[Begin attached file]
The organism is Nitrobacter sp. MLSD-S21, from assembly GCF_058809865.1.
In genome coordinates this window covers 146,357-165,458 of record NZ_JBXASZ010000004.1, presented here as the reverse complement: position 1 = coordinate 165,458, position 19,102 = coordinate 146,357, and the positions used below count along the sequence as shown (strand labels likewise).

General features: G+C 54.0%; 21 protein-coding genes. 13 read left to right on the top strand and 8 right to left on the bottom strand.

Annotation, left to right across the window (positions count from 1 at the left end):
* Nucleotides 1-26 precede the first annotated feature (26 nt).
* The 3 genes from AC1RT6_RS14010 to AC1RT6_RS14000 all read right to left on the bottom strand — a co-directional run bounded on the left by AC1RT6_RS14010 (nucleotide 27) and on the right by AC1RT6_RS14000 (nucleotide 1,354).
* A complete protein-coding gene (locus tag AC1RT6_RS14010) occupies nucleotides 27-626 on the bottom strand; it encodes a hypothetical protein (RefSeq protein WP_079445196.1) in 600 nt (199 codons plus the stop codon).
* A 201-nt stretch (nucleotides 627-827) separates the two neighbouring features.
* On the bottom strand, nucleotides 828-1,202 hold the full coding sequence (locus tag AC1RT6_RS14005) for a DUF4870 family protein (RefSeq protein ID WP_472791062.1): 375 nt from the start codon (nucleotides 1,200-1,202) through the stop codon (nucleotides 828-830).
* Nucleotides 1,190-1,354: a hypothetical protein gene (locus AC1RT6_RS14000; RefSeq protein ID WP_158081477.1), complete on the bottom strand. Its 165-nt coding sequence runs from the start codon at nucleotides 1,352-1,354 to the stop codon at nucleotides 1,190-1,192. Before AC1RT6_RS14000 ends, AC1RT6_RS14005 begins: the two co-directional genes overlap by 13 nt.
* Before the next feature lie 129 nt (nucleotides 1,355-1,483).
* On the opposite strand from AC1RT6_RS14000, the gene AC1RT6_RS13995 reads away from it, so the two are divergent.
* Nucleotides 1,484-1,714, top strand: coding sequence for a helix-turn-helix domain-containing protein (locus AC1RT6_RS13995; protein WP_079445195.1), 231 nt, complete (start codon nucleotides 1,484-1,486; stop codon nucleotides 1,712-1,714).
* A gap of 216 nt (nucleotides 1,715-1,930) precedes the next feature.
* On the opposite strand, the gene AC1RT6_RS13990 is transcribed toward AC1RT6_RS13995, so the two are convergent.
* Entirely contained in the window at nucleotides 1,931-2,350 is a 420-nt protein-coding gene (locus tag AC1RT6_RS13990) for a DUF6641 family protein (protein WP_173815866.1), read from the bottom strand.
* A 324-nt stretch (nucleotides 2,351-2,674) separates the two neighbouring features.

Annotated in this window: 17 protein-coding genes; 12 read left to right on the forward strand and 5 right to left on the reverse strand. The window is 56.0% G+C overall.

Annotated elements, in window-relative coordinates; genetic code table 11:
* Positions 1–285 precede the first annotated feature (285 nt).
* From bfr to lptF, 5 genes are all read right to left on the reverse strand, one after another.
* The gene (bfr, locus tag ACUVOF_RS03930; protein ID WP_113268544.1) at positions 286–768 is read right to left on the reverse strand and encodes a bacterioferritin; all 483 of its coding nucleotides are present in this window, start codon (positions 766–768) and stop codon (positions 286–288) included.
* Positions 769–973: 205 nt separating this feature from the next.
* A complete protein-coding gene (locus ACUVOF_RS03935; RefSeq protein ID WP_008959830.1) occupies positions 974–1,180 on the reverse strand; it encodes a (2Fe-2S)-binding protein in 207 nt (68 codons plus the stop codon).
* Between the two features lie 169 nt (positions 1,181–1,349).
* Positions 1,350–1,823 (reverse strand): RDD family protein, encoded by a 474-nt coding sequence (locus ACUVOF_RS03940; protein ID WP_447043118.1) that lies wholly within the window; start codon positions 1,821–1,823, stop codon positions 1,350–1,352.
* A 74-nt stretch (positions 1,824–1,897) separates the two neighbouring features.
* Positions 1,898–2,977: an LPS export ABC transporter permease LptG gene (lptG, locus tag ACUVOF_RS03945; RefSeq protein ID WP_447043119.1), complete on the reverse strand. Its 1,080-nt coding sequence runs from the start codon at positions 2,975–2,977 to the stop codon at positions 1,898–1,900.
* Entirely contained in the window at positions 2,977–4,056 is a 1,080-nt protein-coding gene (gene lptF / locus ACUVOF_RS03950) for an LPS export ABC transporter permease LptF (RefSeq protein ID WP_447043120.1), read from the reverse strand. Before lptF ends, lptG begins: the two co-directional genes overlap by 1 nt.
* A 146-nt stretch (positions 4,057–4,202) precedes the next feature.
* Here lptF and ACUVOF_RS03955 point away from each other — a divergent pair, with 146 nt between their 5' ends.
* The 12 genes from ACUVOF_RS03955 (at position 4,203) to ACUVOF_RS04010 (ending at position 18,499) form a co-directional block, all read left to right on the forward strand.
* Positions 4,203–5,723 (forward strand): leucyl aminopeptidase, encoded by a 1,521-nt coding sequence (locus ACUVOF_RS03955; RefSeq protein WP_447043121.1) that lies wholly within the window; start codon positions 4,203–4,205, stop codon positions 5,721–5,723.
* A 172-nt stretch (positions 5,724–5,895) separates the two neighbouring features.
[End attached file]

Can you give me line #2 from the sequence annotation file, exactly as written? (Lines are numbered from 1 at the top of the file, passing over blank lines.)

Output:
In genome coordinates this window covers 146,357-165,458 of record NZ_JBXASZ010000004.1, presented here as the reverse complement: position 1 = coordinate 165,458, position 19,102 = coordinate 146,357, and the positions used below count along the sequence as shown (strand labels likewise).